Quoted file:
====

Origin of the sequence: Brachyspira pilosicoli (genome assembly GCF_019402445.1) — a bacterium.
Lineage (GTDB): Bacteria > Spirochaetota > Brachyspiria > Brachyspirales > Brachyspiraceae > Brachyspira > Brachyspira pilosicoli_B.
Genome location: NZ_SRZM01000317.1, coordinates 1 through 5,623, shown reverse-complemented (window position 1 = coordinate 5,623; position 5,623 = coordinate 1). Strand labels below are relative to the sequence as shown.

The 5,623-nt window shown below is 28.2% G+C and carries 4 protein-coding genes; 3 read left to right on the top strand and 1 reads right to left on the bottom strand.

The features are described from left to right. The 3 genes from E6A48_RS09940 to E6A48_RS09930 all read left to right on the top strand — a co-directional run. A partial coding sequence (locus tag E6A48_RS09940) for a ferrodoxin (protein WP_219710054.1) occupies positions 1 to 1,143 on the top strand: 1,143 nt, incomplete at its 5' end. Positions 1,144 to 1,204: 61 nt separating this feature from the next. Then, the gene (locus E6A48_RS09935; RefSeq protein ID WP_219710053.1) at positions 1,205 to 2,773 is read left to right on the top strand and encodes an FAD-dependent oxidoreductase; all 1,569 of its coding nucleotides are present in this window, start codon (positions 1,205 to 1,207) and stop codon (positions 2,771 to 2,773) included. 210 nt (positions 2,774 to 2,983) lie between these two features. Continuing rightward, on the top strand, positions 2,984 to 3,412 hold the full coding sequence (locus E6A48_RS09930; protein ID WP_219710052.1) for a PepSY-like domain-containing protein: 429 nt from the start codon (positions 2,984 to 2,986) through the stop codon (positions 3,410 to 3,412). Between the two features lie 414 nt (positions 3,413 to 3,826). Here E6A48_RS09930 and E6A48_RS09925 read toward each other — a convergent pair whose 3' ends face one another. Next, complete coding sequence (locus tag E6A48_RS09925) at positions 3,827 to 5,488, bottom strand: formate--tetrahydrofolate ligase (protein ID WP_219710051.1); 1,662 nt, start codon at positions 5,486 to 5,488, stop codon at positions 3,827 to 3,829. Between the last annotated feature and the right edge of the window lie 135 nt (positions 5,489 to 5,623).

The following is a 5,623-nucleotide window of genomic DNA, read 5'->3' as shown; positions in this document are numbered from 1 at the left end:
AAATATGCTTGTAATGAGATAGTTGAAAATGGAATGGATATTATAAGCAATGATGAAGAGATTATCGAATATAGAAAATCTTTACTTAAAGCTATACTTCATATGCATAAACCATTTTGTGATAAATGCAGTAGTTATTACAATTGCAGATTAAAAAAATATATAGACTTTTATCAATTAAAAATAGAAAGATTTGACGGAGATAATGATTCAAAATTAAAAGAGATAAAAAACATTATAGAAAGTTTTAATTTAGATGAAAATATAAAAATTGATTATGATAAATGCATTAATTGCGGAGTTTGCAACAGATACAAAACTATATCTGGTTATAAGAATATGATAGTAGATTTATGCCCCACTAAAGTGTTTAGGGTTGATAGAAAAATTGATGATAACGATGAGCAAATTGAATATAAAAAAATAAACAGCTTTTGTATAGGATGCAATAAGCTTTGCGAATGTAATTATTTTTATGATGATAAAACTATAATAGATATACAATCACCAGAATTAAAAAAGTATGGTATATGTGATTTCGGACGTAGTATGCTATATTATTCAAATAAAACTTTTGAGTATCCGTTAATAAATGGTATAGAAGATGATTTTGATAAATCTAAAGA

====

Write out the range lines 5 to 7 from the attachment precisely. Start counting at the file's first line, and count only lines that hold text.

The features are described from left to right. The 3 genes from E6A48_RS09940 to E6A48_RS09930 all read left to right on the top strand — a co-directional run. A partial coding sequence (locus tag E6A48_RS09940) for a ferrodoxin (protein WP_219710054.1) occupies positions 1 to 1,143 on the top strand: 1,143 nt, incomplete at its 5' end. Positions 1,144 to 1,204: 61 nt separating this feature from the next. Then, the gene (locus E6A48_RS09935; RefSeq protein ID WP_219710053.1) at positions 1,205 to 2,773 is read left to right on the top strand and encodes an FAD-dependent oxidoreductase; all 1,569 of its coding nucleotides are present in this window, start codon (positions 1,205 to 1,207) and stop codon (positions 2,771 to 2,773) included. 210 nt (positions 2,774 to 2,983) lie between these two features. Continuing rightward, on the top strand, positions 2,984 to 3,412 hold the full coding sequence (locus E6A48_RS09930; protein ID WP_219710052.1) for a PepSY-like domain-containing protein: 429 nt from the start codon (positions 2,984 to 2,986) through the stop codon (positions 3,410 to 3,412). Between the two features lie 414 nt (positions 3,413 to 3,826). Here E6A48_RS09930 and E6A48_RS09925 read toward each other — a convergent pair whose 3' ends face one another. Next, complete coding sequence (locus tag E6A48_RS09925) at positions 3,827 to 5,488, bottom strand: formate--tetrahydrofolate ligase (protein ID WP_219710051.1); 1,662 nt, start codon at positions 5,486 to 5,488, stop codon at positions 3,827 to 3,829. Between the last annotated feature and the right edge of the window lie 135 nt (positions 5,489 to 5,623).

The following is a 5,623-nucleotide window of genomic DNA, read 5'->3' as shown; positions in this document are numbered from 1 at the left end:
AAATATGCTTGTAATGAGATAGTTGAAAATGGAATGGATATTATAAGCAATGATGAAGAGATTATCGAATATAGAAAATCTTTACTTAAAGCTATACTTCATATGCATAAACCATTTTGTGATAAATGCAGTAGTTATTACAATTGCAGATTAAAAAAATATATAGACTTTTATCAATTAAAAATAGAAAGATTTGACGGAGATAATGATTCAAAATTAAAAGAGATAAAAAACATTATAGAAAGTTTTAATTTAGATGAAAATATAAAAATTGATTATGATAAATGCATTAATTGCGGAGTTTGCAACAGATACAAAACTATATCTGGTTATAAGAATATGATAGTAGATTTATGCCCCACTAAAGTGTTTAGGGTTGATAGAAAAATTGATGATAACGATGAGCAAATTGAATATAAAAAAATAAACAGCTTTTGTATAGGATGCAATAAGCTTTGCGAATGTAATTATTTTTATGATGATAAAACTATAATAGATATACAATCACCAGAATTAAAAAAGTATGGTATATGTGATTTCGGACGTAGTATGCTATATTATTCAAATAAAACTTTTGAGTATCCGTTAATAAATGGTATAGAAGATGATTTTGATAAATCTAAAGA